Hyperoxygenated solution preconditioning attenuates lung injury induced by intestinal ischemia reperfusion in rabbits.J Surg Res. 2008 May 01; 146(1):24-31.JS
The current study was undertaken to elucidate the possible therapeutic effects of hyperoxygenated solution (HOS) preconditioning on lung injury induced by intestinal ischemia/reperfusion (I/R) in rabbits.
MATERIALS AND METHODS
Eighty rabbits were randomly divided into four groups (n = 20 each) as follows: (1) control group in which sham operation was performed (sham group), (2) HOS pretreatment group and sham operation (HOS + sham group), (3) ischemia/reperfusion group (I/R group), (4) HOS pretreatment and ischemia/reperfusion group (HOS + I/R group). Intestinal I/R model was produced by clamping superior mesenteric artery with an atraumatic vascular clamp for 1 h, and followed by reperfusion for 2 h. Animals in HOS + sham group and HOS + I/R group received intravenous HOS infusion (20 mL/kg, 10 mL/kg.h for 2 h) every day for 5 d before operation, and animals in sham group and I/R group received the same amount of normal saline in the same way. At the end of reperfusion, 8 animals from every group were sacrificed and histopathological changes of lung were observed; pulmonary edema, lung myeloperoxidase activity, superoxide dismutase activity, and malondialdehyde levels in lung tissues were also detected. The rest 12 animals in every group underwent 60 min of intestinal ischemia followed by 72 h of reperfusion, and effects of HOS pretreatment on survival in rabbits with lung injury induced by intestinal I/R was observed.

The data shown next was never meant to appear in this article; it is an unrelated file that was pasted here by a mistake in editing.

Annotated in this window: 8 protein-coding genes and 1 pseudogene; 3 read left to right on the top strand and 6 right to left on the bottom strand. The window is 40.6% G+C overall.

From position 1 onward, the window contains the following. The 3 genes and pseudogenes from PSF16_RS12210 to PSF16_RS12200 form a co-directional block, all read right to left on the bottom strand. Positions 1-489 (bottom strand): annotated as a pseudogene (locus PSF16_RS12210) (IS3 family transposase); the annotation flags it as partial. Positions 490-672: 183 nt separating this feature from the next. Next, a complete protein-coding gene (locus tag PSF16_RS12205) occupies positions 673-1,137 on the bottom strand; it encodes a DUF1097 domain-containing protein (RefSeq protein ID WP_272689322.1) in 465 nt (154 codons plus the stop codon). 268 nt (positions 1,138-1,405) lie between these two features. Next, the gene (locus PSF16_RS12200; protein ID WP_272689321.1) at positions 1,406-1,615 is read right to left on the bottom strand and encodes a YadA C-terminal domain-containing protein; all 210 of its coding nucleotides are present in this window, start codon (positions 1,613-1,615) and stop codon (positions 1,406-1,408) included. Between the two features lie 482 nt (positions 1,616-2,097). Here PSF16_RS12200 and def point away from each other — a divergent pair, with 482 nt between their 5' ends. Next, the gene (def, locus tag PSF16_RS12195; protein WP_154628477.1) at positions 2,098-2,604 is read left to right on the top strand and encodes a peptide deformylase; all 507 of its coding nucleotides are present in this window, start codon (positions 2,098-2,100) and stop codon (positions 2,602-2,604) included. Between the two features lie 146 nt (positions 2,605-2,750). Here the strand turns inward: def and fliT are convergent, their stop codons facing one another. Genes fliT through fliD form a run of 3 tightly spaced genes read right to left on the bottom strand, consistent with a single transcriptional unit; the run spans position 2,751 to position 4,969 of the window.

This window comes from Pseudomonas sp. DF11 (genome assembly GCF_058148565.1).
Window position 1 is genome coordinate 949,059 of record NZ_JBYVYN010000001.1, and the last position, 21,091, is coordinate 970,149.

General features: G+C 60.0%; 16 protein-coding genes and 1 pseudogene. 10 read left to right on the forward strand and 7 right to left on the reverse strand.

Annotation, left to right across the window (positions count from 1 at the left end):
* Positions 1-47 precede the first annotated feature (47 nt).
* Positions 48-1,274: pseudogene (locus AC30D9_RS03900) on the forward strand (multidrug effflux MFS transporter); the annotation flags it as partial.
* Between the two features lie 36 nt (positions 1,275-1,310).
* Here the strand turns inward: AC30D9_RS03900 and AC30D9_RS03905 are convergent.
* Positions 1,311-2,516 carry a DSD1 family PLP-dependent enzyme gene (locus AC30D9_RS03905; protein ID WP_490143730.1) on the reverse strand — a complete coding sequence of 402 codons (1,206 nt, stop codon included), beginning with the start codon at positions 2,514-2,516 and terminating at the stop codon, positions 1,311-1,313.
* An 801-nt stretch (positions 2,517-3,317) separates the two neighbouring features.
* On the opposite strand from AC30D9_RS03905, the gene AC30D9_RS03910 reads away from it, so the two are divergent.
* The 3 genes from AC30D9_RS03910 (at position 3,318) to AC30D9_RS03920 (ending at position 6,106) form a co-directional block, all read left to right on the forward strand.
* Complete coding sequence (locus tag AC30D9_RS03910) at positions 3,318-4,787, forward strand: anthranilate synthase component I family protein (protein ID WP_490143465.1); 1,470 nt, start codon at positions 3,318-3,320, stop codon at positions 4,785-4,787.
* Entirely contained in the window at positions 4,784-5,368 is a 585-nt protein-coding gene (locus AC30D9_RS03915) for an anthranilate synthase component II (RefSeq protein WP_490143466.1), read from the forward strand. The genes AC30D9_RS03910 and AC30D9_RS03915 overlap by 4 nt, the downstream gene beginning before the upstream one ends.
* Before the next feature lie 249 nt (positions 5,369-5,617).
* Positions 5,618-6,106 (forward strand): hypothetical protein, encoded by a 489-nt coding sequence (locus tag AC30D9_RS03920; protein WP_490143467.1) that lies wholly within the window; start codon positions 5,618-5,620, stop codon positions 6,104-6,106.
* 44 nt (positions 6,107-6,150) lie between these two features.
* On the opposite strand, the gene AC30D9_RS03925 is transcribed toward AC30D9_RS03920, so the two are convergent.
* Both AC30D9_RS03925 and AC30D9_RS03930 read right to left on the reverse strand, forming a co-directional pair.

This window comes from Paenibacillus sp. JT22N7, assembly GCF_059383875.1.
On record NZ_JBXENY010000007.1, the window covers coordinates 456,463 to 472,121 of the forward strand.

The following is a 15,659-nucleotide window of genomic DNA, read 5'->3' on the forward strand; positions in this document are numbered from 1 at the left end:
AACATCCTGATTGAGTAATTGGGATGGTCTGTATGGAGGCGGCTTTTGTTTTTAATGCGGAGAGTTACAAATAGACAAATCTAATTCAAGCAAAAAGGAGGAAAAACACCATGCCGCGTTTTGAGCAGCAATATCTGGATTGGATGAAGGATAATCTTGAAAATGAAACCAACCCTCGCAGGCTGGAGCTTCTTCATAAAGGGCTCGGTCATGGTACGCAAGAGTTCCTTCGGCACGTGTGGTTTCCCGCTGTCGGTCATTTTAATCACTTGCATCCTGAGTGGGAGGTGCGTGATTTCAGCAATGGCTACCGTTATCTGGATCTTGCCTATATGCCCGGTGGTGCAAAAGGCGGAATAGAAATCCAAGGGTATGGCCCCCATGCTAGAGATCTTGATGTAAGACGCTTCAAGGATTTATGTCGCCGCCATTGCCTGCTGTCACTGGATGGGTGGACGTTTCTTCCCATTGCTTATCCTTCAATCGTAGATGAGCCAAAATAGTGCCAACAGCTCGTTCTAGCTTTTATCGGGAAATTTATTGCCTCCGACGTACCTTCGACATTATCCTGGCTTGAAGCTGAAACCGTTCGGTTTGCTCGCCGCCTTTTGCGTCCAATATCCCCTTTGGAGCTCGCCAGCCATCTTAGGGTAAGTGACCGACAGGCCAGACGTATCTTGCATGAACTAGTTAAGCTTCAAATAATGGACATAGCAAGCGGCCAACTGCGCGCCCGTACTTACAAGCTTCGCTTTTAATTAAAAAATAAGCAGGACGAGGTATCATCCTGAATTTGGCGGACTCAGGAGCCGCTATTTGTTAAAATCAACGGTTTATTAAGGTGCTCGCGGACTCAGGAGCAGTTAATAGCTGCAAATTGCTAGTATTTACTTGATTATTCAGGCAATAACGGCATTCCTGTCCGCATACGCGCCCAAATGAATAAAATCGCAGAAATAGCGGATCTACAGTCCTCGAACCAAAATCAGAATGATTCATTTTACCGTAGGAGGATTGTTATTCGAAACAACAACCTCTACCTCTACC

When rabbits were subjected to 60 min of intestinal ischemia, a high incidence of mortality was observed within 24 h. In this situation, HOS preconditioning before the start of ischemia/reperfusion significantly reduced the mortality. HOS preconditioning also decreased lung wet/dry ratio, neutrophil infiltration, lipid membrane peroxidation, and increased superoxide dismutase activity in the lungs after intestinal I/R compared with the I/R-treated rabbit lungs without HOS treatment. Histopathological analysis also indicated the effectiveness of HOS pretreatment.
HOS preconditioning could preserve superoxide dismutase activity, decrease lipid membrane peroxidation and neutrophil infiltration in the lungs, then ameliorate the deleterious changes in pulmonary injury induced by intestinal I/R.